Don’t visit St. Louis

Normally I encourage people to visit St. Louis and Missouri, but I wouldn’t recommend this area to anyone for any reason for the next two months. The heat index hit over 100 today and should hit 105 tomorrow, and it’s still only June. Add this to a growing and worrisome drought and extremely poor air quality, and you have the fixings for an unpleasant time.

We’ve been turning up the temperature on our air conditioner to equalize between the inside and outside a little better. Now when you go outside, you stagger from the heat. Well, I stagger from the heat.

I need to put some shallow pans of water out for our growing group of squirrels, rabbits, and birds. Even the cockroaches, which I discovered when I was out taking moon shots. There were these largish long dark spots moving around on the sidewalk in front of the house, and when I got close, they scattered madly, most going into the cracks in the sidewalks. When they’re not in the house, they’re kind of cute.

I’ve been down and out the last few days with severe headaches and feeling a bit peaky, but plan on getting out tomorrow and Sunday. The St. Louis gay pride event, Pridefest, is this weekend and I’d like to attend to provide support, as well as get some photos.

Ah well, into each life a little ozone devouring polluted heat filled sunshine must fall.


As Charles noted, a major explosion and fire downtown hasn’t helped. Those poor firefighters.


Killer Bambis and other tales of the wild

Recovered from the Wayback Machine.

The bites on my legs have improved and worsened, depending on which ones you look at. The one on my left inside ankle and right knee are just small purple dots. The one on my inside calf area of the left leg is developing what looks like a blister, but is pretty small; while the one on my right ankle has no blister, but it is about a quarter sized irregular shaped purple splotch. It is the two behind my left knee that worry me a bit. They’re inflamed and blistered, and don’t seem to be improving.

The bites aren’t ticks. I know this from experience. They also aren’t chigger. Ditto on the experience. Not bees, not wasps, not mutant mosquitoes, poison ivy, or about a half a dozen other things that can and do bite, sting, or rub off on you if you’re stupid enough to leave the trail when hiking in Missouri’s summer.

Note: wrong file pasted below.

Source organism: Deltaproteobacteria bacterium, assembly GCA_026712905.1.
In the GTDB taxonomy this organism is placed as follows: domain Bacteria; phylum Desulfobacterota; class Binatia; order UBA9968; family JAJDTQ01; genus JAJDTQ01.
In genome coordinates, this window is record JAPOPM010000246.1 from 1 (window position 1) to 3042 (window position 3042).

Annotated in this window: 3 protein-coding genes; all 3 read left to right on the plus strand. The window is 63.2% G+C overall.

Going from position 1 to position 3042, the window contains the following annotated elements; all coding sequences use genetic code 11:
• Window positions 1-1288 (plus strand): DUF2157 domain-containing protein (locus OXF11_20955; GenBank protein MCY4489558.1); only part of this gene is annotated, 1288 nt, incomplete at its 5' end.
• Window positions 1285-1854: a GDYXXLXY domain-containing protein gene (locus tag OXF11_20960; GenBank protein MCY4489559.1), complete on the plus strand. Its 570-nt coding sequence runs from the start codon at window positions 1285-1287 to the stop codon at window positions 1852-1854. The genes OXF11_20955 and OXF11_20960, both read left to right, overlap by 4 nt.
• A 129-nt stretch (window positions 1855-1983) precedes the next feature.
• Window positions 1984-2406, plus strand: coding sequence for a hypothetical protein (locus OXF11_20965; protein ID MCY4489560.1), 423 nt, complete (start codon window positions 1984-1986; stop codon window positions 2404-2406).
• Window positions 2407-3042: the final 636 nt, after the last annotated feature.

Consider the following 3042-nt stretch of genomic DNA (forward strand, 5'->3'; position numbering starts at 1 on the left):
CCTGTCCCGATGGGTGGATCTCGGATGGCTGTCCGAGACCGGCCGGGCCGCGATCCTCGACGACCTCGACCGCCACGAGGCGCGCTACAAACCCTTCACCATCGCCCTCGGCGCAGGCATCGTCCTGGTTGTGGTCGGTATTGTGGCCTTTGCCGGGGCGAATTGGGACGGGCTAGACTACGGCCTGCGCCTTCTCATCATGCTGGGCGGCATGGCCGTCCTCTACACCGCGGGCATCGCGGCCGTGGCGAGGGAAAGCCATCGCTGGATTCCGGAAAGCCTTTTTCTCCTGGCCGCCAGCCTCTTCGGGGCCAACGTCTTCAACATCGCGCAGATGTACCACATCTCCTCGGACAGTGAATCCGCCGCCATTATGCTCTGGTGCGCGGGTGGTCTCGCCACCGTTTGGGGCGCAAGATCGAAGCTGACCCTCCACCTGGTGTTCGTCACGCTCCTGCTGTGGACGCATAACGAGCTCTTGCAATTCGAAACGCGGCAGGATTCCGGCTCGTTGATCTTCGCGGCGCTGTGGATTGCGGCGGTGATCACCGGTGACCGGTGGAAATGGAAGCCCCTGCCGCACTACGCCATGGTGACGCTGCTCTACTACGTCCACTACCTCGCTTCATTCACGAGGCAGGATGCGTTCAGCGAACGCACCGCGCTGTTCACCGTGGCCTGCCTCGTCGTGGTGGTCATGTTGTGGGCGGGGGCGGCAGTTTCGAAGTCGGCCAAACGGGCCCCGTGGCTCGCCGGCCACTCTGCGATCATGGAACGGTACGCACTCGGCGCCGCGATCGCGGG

I’m beginning to suspect that the bites are from brown recluse spiders, particularly since I did go through an ill-formed, irregular web at one point when I was walking along the rocks overlooking the shut-ins and had a hard time finding a safe path back to the trail. I don’t remember getting bit, but I was feeling the effects of the heat and distracted by the bear, so I may not have noticed it. If it is brown recluse, it’s not that big a deal–most recluse spider bites heal fine on their own without any medical treatment. I do find it humorous, though, to have been worried about a bear all the while I’m being bit by a tiny creature the size of my fingertip.

At least I wasn’t pounded by Bambi’s Mom.

Weblogging Writing

Wincing words

Recovered from the Wayback Machine.

There are certain words and phrases popular among webloggers that I’ve grown to dislike over time. Well some I disliked from the start; others I’ve come to dislike only after many repetitions. Whether people continue to use these phrases or not, I don’t care–to each their own. But if we are ever to meet someday and you use one of these words and I wince, you’ll at least know it’s because of the word, not your bad breath or the spinach stuck in your teeth.

The first is blogosphere. What kind of word is blogosphere? Haven’t we done enough damage with ‘blog’ that we have to tag on ‘osphere’?

To me, blogosphere implies that those who weblog live within a bubble isolated from the rest of the known universe. Every time I hear the term, I get a mental image of a huge beach ball floating on the water at the beach: drifting without purpose and soon to be lost. Except that in my visualization, there are millions of tiny little faces looking out at me from within the ball.

Brrrr! Gives me the cauld grue.

If we sail, do we use sailosphere? If we volunteer to help at the library, do we use the term bookosphere in reference to our activities in this environment? Why, then, blogosphere?

The second word isn’t a word, it’s an acronym: MSM. In case you don’t know the term–and goodness sake, how can you not know this term, it litters our pages like candy-shelled chocolate spilled from a bag–it means mainstream media.